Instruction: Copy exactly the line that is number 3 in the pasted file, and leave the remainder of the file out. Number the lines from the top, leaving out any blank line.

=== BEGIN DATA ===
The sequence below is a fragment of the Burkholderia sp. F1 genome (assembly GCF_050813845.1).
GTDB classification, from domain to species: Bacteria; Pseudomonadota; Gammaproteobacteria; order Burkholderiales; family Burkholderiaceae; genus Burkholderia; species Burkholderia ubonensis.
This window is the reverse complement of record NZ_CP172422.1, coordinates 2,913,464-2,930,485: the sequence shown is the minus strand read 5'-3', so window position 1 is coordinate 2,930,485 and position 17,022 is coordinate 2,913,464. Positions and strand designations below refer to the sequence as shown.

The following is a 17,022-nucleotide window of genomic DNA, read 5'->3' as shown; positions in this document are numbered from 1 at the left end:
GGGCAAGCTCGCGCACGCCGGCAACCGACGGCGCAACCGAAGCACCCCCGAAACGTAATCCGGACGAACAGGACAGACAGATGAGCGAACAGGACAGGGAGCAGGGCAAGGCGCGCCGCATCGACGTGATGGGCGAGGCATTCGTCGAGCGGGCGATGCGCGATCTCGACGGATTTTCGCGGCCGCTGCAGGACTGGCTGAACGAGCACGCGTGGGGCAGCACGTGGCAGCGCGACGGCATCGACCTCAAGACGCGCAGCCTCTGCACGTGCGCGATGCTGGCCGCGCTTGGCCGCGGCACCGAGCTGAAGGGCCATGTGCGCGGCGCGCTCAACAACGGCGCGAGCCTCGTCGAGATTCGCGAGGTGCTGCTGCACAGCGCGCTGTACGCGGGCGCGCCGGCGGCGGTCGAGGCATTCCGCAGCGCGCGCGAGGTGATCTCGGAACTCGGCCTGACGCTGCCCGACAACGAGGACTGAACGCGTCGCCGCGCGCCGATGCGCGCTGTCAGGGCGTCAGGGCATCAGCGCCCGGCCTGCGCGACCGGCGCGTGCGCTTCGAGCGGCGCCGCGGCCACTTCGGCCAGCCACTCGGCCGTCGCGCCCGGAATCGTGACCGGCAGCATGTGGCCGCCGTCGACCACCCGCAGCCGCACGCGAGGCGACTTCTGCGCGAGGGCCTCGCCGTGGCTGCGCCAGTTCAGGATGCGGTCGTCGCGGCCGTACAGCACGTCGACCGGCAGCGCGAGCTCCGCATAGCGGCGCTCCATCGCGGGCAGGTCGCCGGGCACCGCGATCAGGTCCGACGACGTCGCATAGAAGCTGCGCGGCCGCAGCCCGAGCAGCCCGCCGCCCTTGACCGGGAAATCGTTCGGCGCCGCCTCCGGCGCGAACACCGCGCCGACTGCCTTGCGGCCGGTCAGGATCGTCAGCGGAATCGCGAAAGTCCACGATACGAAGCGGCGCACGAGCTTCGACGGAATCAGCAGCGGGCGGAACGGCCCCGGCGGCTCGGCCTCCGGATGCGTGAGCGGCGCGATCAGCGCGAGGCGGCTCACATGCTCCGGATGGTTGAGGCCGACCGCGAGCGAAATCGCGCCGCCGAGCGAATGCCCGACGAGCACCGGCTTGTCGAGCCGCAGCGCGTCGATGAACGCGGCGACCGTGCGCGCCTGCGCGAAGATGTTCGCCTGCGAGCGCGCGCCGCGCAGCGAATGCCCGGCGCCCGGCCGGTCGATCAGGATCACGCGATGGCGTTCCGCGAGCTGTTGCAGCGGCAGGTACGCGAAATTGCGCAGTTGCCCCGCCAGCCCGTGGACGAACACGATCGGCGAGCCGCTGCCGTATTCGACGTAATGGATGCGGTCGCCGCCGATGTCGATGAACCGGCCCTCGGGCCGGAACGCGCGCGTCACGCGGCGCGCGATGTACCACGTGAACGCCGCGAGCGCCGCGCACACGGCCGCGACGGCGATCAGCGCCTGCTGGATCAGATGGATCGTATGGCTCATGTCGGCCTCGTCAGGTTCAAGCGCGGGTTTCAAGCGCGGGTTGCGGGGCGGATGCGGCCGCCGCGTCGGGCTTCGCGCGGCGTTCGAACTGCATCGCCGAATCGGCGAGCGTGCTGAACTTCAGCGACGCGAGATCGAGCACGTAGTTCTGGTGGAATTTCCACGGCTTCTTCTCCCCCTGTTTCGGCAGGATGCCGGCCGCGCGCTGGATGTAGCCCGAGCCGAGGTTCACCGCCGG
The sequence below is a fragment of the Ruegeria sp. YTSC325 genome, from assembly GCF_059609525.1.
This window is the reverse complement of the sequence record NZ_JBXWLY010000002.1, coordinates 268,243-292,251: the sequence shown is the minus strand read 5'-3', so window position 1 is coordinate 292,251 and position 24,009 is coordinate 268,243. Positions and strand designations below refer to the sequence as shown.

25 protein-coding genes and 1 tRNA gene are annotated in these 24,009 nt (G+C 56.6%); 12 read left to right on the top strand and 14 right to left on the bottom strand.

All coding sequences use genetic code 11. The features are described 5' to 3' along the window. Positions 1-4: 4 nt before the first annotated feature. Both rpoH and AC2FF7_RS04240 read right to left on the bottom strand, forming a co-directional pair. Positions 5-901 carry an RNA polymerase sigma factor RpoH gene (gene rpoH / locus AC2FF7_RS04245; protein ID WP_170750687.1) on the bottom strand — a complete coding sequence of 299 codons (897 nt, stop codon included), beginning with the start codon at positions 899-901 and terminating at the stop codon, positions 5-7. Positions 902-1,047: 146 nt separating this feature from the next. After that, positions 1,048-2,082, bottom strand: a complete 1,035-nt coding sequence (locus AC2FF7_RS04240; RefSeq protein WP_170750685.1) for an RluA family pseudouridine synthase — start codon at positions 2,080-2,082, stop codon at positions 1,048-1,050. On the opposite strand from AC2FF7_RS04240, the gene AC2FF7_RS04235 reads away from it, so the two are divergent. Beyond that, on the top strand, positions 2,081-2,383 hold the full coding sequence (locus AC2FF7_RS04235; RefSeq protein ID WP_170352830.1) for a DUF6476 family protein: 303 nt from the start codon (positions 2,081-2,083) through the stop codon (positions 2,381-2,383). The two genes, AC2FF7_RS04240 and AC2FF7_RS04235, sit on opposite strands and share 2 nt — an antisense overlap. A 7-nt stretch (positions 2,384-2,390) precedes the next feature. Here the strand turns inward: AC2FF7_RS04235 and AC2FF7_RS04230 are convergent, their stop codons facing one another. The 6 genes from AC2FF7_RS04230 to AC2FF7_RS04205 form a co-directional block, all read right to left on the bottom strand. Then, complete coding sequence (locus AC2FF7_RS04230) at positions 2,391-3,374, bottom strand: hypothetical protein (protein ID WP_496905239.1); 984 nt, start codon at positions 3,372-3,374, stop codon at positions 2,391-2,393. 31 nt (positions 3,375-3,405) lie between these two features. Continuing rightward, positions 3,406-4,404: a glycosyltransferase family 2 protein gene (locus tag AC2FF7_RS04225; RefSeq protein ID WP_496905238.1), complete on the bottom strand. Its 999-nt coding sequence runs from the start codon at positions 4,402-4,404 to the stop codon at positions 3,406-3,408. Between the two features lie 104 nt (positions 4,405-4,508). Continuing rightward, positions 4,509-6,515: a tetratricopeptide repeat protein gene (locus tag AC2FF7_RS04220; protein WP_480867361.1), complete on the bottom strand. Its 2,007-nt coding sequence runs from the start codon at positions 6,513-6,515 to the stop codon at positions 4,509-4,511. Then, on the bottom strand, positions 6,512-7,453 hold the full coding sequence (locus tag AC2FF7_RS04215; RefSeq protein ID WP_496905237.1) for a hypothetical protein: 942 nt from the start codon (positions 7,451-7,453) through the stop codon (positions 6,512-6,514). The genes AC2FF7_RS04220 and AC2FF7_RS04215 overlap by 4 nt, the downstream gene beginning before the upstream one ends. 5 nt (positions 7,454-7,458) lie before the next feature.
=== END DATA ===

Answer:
This window is the reverse complement of record NZ_CP172422.1, coordinates 2,913,464-2,930,485: the sequence shown is the minus strand read 5'-3', so window position 1 is coordinate 2,930,485 and position 17,022 is coordinate 2,913,464. Positions and strand designations below refer to the sequence as shown.